Women with PCOS and suffering from insulin resistance as a underlying cause of their condition should never forget that the combination of both disorders puts them at greater risk of developing diabetes.
Doctors suggest that woman with PCOS get checked for pre-diabetes by age 30 at the latest, and regularly thereafter. A diagnosis of pre-diabetes is made when blood sugar levels are higher than normal but not yet elevated enough for type 2 diabetes.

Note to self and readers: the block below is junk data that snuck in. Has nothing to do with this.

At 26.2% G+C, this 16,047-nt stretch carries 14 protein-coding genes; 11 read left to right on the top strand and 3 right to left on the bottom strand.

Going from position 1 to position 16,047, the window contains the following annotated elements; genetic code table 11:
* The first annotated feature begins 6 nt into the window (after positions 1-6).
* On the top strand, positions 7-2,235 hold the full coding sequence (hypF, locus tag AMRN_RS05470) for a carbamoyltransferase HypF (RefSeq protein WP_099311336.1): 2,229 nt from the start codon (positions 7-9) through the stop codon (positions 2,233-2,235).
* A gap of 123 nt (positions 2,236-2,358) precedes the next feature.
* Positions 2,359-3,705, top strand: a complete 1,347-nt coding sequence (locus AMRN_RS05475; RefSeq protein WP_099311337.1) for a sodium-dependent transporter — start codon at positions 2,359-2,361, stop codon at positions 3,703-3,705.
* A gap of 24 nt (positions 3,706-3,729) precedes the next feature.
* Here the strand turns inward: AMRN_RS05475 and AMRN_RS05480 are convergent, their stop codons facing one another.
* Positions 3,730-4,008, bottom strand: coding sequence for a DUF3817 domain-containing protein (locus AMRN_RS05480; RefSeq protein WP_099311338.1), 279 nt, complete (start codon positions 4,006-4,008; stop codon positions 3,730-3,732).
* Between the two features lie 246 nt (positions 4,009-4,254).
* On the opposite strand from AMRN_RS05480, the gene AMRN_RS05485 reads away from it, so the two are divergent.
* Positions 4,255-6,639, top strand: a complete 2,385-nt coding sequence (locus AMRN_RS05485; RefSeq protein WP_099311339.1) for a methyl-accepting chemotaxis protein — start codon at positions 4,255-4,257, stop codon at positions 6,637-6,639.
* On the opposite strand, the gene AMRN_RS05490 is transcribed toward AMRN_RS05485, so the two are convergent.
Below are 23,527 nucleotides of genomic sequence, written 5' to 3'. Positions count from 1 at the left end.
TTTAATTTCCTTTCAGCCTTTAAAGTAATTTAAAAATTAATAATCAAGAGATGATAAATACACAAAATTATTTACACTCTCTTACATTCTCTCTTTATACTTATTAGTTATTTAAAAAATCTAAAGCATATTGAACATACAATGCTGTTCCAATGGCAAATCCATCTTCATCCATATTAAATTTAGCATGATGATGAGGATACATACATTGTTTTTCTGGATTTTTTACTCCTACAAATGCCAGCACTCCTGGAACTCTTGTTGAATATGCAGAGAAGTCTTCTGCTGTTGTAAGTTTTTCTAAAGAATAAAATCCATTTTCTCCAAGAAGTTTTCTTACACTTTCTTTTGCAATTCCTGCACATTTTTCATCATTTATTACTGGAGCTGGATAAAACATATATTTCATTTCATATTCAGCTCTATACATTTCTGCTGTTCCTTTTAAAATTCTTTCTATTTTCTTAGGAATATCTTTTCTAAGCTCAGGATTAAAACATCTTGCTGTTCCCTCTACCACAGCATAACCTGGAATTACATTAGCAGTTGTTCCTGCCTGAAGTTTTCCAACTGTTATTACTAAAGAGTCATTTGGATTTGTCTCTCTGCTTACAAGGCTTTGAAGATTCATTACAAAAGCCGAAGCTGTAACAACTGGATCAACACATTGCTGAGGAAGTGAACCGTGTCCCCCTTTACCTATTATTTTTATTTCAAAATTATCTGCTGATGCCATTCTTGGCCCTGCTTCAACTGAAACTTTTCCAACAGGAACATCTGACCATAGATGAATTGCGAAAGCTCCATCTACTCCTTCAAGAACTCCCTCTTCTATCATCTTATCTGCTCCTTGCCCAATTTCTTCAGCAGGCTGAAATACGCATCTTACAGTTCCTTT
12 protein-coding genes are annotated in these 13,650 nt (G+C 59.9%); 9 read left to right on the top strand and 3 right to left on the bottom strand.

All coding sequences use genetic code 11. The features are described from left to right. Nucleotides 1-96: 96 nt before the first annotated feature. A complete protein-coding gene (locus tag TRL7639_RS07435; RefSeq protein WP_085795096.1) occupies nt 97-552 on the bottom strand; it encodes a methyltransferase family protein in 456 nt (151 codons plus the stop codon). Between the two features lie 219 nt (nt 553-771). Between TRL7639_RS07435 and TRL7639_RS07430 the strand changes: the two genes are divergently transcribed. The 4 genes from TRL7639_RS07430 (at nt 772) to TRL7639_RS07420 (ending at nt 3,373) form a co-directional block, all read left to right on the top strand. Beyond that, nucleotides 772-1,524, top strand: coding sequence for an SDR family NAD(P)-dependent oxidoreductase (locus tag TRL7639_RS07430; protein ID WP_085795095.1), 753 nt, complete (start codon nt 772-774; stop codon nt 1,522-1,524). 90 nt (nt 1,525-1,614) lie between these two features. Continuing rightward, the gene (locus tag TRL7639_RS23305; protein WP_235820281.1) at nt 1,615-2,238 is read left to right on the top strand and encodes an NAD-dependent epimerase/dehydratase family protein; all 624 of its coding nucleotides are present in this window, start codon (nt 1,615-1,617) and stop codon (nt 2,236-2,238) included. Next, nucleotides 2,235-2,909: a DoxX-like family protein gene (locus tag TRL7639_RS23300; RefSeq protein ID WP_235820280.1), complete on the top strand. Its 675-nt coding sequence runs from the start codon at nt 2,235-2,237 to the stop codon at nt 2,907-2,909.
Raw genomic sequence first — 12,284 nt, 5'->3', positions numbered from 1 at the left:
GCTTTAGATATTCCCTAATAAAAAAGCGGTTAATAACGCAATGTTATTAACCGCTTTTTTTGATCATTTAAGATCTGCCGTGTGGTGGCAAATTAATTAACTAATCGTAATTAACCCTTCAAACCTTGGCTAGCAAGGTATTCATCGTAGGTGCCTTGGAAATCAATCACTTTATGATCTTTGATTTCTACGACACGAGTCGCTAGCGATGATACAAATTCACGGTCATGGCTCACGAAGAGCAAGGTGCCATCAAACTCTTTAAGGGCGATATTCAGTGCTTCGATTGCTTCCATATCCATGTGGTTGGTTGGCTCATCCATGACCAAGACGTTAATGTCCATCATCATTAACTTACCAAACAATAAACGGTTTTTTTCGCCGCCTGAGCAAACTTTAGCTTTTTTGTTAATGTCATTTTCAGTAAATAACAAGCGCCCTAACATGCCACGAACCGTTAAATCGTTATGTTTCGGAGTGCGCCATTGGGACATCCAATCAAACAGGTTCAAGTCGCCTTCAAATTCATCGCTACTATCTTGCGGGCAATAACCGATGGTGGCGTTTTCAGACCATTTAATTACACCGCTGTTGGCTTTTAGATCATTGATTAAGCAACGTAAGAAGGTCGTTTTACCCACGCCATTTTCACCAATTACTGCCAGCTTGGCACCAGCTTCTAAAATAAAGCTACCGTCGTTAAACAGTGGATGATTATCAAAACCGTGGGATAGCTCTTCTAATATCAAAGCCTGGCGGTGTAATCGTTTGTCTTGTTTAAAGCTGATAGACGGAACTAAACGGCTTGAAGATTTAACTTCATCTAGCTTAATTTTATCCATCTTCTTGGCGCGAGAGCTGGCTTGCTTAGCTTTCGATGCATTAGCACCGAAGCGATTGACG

Early preventative action, like weight loss via a balanced, nutritious diet and regular exercise, often not only reverses the symptoms of pre-diabetes but also improves the management of PCOS at the same time. If neglected, pre-diabetes can lead to the development of type 2 diabetes, which is irreversible in most cases and may require daily insulin injections to be managed.
Challenge yourself this next week and you’ll reap the amazing benefits of long-term health. A few ideas would be: drink more water, walk 20 minutes longer than usual, or eat an additional serving of veggies everyday.